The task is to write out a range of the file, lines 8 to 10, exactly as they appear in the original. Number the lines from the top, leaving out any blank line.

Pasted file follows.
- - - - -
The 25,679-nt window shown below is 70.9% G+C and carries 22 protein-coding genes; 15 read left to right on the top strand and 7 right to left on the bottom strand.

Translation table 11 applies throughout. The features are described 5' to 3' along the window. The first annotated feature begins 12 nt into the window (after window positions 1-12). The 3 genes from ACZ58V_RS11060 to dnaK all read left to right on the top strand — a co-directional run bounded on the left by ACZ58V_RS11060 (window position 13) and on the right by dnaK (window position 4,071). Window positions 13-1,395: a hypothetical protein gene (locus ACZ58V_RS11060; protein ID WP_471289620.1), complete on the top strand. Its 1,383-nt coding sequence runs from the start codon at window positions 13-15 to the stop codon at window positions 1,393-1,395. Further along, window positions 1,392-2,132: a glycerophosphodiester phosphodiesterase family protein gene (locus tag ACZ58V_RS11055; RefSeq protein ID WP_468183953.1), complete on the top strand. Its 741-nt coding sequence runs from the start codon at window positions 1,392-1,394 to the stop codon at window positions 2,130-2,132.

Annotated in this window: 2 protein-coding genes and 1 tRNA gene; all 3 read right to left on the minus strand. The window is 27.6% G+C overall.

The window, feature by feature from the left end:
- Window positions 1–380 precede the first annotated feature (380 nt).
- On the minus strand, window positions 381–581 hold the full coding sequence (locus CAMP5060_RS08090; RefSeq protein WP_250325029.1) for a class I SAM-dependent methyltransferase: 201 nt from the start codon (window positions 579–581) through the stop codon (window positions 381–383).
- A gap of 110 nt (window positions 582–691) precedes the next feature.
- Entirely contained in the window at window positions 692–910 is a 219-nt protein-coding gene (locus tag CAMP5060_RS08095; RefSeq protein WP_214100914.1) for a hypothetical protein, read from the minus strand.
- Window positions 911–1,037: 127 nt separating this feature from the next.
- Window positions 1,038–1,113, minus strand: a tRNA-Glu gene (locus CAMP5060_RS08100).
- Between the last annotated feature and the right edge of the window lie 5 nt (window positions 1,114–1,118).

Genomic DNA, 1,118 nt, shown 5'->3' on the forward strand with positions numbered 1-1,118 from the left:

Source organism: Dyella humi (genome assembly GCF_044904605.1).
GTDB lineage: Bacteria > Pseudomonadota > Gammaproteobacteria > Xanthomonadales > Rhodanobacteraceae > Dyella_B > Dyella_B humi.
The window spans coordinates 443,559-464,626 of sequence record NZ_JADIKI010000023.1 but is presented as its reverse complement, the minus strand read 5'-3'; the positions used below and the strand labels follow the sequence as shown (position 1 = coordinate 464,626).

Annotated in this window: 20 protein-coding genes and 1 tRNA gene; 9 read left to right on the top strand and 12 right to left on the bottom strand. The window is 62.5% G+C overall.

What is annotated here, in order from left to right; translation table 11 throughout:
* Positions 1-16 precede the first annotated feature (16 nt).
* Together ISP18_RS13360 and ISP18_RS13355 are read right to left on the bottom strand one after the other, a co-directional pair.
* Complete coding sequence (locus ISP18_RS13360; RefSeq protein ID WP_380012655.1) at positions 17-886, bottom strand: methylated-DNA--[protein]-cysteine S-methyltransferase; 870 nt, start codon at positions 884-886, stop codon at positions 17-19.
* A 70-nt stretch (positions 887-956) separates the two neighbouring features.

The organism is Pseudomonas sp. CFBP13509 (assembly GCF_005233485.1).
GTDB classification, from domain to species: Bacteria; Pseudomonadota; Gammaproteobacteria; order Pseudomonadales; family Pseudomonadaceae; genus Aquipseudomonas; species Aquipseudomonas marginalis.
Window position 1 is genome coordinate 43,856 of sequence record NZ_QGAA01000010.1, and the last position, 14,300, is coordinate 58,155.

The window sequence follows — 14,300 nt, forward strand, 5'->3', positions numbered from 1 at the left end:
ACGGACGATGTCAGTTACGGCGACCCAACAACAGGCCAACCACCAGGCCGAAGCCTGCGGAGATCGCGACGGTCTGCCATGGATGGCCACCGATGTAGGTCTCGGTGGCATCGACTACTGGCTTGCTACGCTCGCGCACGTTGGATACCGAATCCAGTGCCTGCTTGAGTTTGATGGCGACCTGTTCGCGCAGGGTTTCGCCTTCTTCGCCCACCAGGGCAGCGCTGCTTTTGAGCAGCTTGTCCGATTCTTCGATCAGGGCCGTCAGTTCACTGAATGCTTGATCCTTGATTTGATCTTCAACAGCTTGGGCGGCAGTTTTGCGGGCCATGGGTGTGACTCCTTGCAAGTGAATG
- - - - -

- Entirely contained in the window at window positions 692–910 is a 219-nt protein-coding gene (locus tag CAMP5060_RS08095; RefSeq protein WP_214100914.1) for a hypothetical protein, read from the minus strand.
- Window positions 911–1,037: 127 nt separating this feature from the next.
- Window positions 1,038–1,113, minus strand: a tRNA-Glu gene (locus CAMP5060_RS08100).